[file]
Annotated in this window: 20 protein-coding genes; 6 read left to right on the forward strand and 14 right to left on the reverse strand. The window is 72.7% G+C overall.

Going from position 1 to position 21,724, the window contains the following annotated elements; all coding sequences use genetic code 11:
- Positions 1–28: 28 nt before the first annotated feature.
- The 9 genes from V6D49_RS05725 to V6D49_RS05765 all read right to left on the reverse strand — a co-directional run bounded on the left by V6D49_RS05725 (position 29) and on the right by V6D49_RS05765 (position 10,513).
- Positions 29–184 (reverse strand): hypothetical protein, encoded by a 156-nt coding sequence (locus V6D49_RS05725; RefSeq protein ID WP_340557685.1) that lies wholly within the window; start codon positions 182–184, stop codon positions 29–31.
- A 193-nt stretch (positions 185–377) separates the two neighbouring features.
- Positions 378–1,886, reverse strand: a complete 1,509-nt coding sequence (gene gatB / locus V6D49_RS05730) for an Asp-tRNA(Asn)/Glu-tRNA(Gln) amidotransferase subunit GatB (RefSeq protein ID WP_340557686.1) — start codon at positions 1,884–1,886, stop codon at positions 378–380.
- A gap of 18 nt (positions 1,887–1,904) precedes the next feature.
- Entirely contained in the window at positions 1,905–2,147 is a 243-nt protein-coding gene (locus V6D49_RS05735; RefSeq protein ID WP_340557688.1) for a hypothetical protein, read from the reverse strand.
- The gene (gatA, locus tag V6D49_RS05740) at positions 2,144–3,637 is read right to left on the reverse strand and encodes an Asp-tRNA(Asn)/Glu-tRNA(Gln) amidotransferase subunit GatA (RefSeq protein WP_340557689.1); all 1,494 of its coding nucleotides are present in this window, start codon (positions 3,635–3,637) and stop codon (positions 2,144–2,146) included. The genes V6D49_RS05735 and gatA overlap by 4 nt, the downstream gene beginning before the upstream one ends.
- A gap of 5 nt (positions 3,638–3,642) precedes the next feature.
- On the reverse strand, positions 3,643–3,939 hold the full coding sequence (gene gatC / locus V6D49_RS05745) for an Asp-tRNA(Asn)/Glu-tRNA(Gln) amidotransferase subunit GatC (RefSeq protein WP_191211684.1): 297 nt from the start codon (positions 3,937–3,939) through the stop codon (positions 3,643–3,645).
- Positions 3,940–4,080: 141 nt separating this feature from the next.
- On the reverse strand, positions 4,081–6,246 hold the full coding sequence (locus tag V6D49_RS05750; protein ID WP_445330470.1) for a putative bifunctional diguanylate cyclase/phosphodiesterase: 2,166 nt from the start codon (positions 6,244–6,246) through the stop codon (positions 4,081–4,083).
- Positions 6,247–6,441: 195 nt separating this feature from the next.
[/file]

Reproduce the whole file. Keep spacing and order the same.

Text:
Annotated in this window: 20 protein-coding genes; 6 read left to right on the forward strand and 14 right to left on the reverse strand. The window is 72.7% G+C overall.

Going from position 1 to position 21,724, the window contains the following annotated elements; all coding sequences use genetic code 11:
- Positions 1–28: 28 nt before the first annotated feature.
- The 9 genes from V6D49_RS05725 to V6D49_RS05765 all read right to left on the reverse strand — a co-directional run bounded on the left by V6D49_RS05725 (position 29) and on the right by V6D49_RS05765 (position 10,513).
- Positions 29–184 (reverse strand): hypothetical protein, encoded by a 156-nt coding sequence (locus V6D49_RS05725; RefSeq protein ID WP_340557685.1) that lies wholly within the window; start codon positions 182–184, stop codon positions 29–31.
- A 193-nt stretch (positions 185–377) separates the two neighbouring features.
- Positions 378–1,886, reverse strand: a complete 1,509-nt coding sequence (gene gatB / locus V6D49_RS05730) for an Asp-tRNA(Asn)/Glu-tRNA(Gln) amidotransferase subunit GatB (RefSeq protein ID WP_340557686.1) — start codon at positions 1,884–1,886, stop codon at positions 378–380.
- A gap of 18 nt (positions 1,887–1,904) precedes the next feature.
- Entirely contained in the window at positions 1,905–2,147 is a 243-nt protein-coding gene (locus V6D49_RS05735; RefSeq protein ID WP_340557688.1) for a hypothetical protein, read from the reverse strand.
- The gene (gatA, locus tag V6D49_RS05740) at positions 2,144–3,637 is read right to left on the reverse strand and encodes an Asp-tRNA(Asn)/Glu-tRNA(Gln) amidotransferase subunit GatA (RefSeq protein WP_340557689.1); all 1,494 of its coding nucleotides are present in this window, start codon (positions 3,635–3,637) and stop codon (positions 2,144–2,146) included. The genes V6D49_RS05735 and gatA overlap by 4 nt, the downstream gene beginning before the upstream one ends.
- A gap of 5 nt (positions 3,638–3,642) precedes the next feature.
- On the reverse strand, positions 3,643–3,939 hold the full coding sequence (gene gatC / locus V6D49_RS05745) for an Asp-tRNA(Asn)/Glu-tRNA(Gln) amidotransferase subunit GatC (RefSeq protein WP_191211684.1): 297 nt from the start codon (positions 3,937–3,939) through the stop codon (positions 3,643–3,645).
- Positions 3,940–4,080: 141 nt separating this feature from the next.
- On the reverse strand, positions 4,081–6,246 hold the full coding sequence (locus tag V6D49_RS05750; protein ID WP_445330470.1) for a putative bifunctional diguanylate cyclase/phosphodiesterase: 2,166 nt from the start codon (positions 6,244–6,246) through the stop codon (positions 4,081–4,083).
- Positions 6,247–6,441: 195 nt separating this feature from the next.